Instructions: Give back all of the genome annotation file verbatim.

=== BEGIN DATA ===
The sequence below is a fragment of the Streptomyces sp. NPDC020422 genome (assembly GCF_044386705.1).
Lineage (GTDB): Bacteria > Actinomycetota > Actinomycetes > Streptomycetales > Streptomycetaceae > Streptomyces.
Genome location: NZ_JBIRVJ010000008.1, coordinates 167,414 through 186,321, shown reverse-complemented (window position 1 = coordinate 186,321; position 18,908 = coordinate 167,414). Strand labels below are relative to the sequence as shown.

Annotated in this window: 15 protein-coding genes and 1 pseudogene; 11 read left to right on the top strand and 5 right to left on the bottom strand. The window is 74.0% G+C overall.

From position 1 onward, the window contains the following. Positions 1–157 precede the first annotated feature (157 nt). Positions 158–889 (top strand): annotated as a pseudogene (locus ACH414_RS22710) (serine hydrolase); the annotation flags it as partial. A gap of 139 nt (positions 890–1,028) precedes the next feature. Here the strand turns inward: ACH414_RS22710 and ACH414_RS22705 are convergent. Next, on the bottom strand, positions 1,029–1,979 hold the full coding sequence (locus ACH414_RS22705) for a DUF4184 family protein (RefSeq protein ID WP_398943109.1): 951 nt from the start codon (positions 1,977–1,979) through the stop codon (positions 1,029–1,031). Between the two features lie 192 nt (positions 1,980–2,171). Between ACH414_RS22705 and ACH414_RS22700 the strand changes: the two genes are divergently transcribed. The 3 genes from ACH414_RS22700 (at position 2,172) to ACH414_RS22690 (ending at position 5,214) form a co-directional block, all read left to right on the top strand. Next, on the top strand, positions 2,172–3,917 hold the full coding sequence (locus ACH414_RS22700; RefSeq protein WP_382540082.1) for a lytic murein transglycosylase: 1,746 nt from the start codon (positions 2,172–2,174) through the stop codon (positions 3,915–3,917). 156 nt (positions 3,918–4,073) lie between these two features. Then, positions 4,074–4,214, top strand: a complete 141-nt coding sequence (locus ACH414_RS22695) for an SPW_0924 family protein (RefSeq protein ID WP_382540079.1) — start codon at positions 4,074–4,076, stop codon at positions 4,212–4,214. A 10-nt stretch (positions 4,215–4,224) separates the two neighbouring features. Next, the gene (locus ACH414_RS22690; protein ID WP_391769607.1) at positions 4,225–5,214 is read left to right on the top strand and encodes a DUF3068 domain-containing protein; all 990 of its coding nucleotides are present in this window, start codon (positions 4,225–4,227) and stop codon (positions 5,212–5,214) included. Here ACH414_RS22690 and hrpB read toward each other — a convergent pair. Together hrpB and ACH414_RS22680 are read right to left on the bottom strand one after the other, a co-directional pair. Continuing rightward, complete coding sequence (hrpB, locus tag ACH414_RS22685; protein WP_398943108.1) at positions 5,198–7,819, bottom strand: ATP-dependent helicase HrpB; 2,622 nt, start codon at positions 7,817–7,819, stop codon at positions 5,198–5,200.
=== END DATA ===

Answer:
The sequence below is a fragment of the Streptomyces sp. NPDC020422 genome (assembly GCF_044386705.1).
Lineage (GTDB): Bacteria > Actinomycetota > Actinomycetes > Streptomycetales > Streptomycetaceae > Streptomyces.
Genome location: NZ_JBIRVJ010000008.1, coordinates 167,414 through 186,321, shown reverse-complemented (window position 1 = coordinate 186,321; position 18,908 = coordinate 167,414). Strand labels below are relative to the sequence as shown.

Annotated in this window: 15 protein-coding genes and 1 pseudogene; 11 read left to right on the top strand and 5 right to left on the bottom strand. The window is 74.0% G+C overall.

From position 1 onward, the window contains the following. Positions 1–157 precede the first annotated feature (157 nt). Positions 158–889 (top strand): annotated as a pseudogene (locus ACH414_RS22710) (serine hydrolase); the annotation flags it as partial. A gap of 139 nt (positions 890–1,028) precedes the next feature. Here the strand turns inward: ACH414_RS22710 and ACH414_RS22705 are convergent. Next, on the bottom strand, positions 1,029–1,979 hold the full coding sequence (locus ACH414_RS22705) for a DUF4184 family protein (RefSeq protein ID WP_398943109.1): 951 nt from the start codon (positions 1,977–1,979) through the stop codon (positions 1,029–1,031). Between the two features lie 192 nt (positions 1,980–2,171). Between ACH414_RS22705 and ACH414_RS22700 the strand changes: the two genes are divergently transcribed. The 3 genes from ACH414_RS22700 (at position 2,172) to ACH414_RS22690 (ending at position 5,214) form a co-directional block, all read left to right on the top strand. Next, on the top strand, positions 2,172–3,917 hold the full coding sequence (locus ACH414_RS22700; RefSeq protein WP_382540082.1) for a lytic murein transglycosylase: 1,746 nt from the start codon (positions 2,172–2,174) through the stop codon (positions 3,915–3,917). 156 nt (positions 3,918–4,073) lie between these two features. Then, positions 4,074–4,214, top strand: a complete 141-nt coding sequence (locus ACH414_RS22695) for an SPW_0924 family protein (RefSeq protein ID WP_382540079.1) — start codon at positions 4,074–4,076, stop codon at positions 4,212–4,214. A 10-nt stretch (positions 4,215–4,224) separates the two neighbouring features. Next, the gene (locus ACH414_RS22690; protein ID WP_391769607.1) at positions 4,225–5,214 is read left to right on the top strand and encodes a DUF3068 domain-containing protein; all 990 of its coding nucleotides are present in this window, start codon (positions 4,225–4,227) and stop codon (positions 5,212–5,214) included. Here ACH414_RS22690 and hrpB read toward each other — a convergent pair. Together hrpB and ACH414_RS22680 are read right to left on the bottom strand one after the other, a co-directional pair. Continuing rightward, complete coding sequence (hrpB, locus tag ACH414_RS22685; protein WP_398943108.1) at positions 5,198–7,819, bottom strand: ATP-dependent helicase HrpB; 2,622 nt, start codon at positions 7,817–7,819, stop codon at positions 5,198–5,200.